Wednesday, November 2, 2016

All Things Felt: Heartfelt crafts from Nepal (and our cosy corner)

We have an attic, which is currently serving as our homeschooling room. Usually I try to school Junior J and Lil J together at their desks, while the younger two are playing at the side. I've been trying to make the play area cosy for the little ones, so recently I set up a little corner for the kids.

The tent was a lightweight one that I purchased months back from Cotton On Kids, while the cushion was from Typo. I planned to get a rug for that area, since it makes it so much more comfortable for the kids, especially the baby who is crawling and sometimes still topples over. I am not a fan of foam playmats, and the younger kids tend to yank at the pile on carpets, so both were a no-no for me. I happened to chance across these gorgeous felt ball rugs over at All Things Felt while browsing Instagram, and decided that this was IT.  

I contacted Divya to find out more about those lovely rugs in her little shop. Divya hails from Nepal but is currently staying in Singapore. Her story was a most heart-warming one: All Things Felt was set up in the wake of the Nepal earthquake in 2015, to share the beauty of handmade felt products. Her business seeks to empower women by preserving these artisanal skills, while providing work for them.

Source: All Things Felt FB page

Her shop stocks various felt products, ranging from garlands, wreaths (perfect for the upcoming festive season), to puppets and baby mobiles. However, the felt ball rugs are probably the stars in the shop, as you can customize them into any colour combination you want, and there is a huge range of colours to choose from.

Source: All Things Felt FB page

Imagine the possibilities! 

Source: All Things Felt FB page

Source: All Things Felt FB page

I chose my colours with some advice from Divya. She informed me that it would take 3 weeks or so to make the rug, as the process is a long and tedious one. I was happy to wait (but do note the production time if you are thinking of ordering one as a gift for Christmas!), and the wait was worthwhile because it came exactly as how I pictured it. 

I love the colours, and how wonderfully textured and inviting this rug is to little hands. The felt balls are sewn securely together, and this rug is very comfortable. The baby loves sitting here to play, and it is reassuring to know that the dyes that are used to colour the felt are non-toxic. 

This rug doesn't slip easily since it is heavy. However, if you find that it does slide about, using a non-slip layer underneath solves the problem. I was a little alarmed initially, as I noticed that there was a fine layer of dust under the rug each time I lifted it. However, Divya reassured me that this was just soap silt from the felt-making process, and that this problem resolves with time. And indeed, there is no more dust underneath, now that the rug has been laid out for two weeks.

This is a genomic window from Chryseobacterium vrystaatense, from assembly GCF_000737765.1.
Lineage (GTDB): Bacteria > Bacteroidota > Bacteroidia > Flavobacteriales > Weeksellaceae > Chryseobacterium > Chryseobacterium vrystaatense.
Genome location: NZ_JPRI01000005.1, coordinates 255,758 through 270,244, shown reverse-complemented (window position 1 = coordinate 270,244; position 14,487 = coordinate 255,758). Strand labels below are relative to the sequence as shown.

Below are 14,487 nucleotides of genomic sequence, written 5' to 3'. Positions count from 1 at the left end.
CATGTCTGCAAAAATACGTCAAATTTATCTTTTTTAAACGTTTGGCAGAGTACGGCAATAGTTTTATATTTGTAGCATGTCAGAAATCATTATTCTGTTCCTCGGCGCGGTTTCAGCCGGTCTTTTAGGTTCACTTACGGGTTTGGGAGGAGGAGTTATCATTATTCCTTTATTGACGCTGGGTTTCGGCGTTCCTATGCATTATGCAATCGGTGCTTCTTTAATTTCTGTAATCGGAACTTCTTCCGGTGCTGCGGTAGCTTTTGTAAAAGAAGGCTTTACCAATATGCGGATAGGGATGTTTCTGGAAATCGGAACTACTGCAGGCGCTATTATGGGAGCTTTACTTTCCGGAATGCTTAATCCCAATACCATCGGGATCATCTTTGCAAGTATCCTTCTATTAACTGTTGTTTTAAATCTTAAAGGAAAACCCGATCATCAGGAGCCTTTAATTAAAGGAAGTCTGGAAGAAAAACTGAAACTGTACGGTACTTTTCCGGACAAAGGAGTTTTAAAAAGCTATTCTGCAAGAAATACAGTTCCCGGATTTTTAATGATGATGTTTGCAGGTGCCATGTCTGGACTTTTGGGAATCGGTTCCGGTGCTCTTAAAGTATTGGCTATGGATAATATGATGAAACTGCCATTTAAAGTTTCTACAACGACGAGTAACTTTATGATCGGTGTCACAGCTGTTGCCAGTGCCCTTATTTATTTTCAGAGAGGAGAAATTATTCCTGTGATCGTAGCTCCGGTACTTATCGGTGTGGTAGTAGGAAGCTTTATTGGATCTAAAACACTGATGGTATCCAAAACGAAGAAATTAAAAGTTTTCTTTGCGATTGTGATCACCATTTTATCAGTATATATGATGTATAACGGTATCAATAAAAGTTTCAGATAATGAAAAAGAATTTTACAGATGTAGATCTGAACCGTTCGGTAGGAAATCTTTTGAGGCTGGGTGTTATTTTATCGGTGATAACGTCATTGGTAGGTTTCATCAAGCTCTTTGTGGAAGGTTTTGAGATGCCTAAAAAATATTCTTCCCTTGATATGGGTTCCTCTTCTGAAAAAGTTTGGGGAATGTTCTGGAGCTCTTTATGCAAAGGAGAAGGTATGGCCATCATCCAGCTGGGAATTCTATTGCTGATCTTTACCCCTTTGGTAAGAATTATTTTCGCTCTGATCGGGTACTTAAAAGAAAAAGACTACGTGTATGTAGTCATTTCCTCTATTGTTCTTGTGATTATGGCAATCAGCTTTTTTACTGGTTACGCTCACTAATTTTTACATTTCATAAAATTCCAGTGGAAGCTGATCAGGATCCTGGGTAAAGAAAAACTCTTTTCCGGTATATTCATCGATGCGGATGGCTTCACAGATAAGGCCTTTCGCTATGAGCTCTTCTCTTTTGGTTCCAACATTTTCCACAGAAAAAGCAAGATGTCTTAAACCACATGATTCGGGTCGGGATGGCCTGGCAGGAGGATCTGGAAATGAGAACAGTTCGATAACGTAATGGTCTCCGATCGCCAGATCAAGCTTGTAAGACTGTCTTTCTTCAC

One point to note though if you decide to get one of these: ensure that you keep a sharp eye out for non-potty trained toddlers, as well as toys with velcro on them (such as play food that you can cut). The former might have an accident on the rug, while the latter tends to stick and damage the felt. That aside, we are loving this rug! These rugs cannot be washed, but can be wiped clean or gently vacuumed.

I was intrigued by Divya's story, as well as the process that goes into making these felt ball crafts, so I thought I'd let her share more:

Jus: Hello Divya! I would love to introduce you to my readers. Are you local? How do you like staying in Singapore?

Divya: Singapore has been home for two years now, but I’m originally from Nepal. I grew up there, but moved to India to study when I was 13. I then went on to work in Mumbai, India, before shifting to Singapore. Singapore, in many ways is very similar to Mumbai, where I’ve lived for seven years in the past, and that is one of the many reasons I love staying here!

Jus: How did All Things Felt come about? Could you share with us some background to your little shop?

Divya: The Nepal earthquake in 2015 saw the world come together to help its people stand back on their feet. With help pouring in from all directions, I decided to do my bit. With firm belief in the craft and the wide variety of the products that could draw consumers in Singapore, I hope to open a new door for the artisans of my country. I see this is a sustainable way of assisting the artisans, who are mostly women. Nepal, with its snow-capped mountains, idyllic rivers and streams, pagoda-style temples, intricately terraced rice and paddy fields and market courtyards, has a timeless atmosphere that is simply captivating.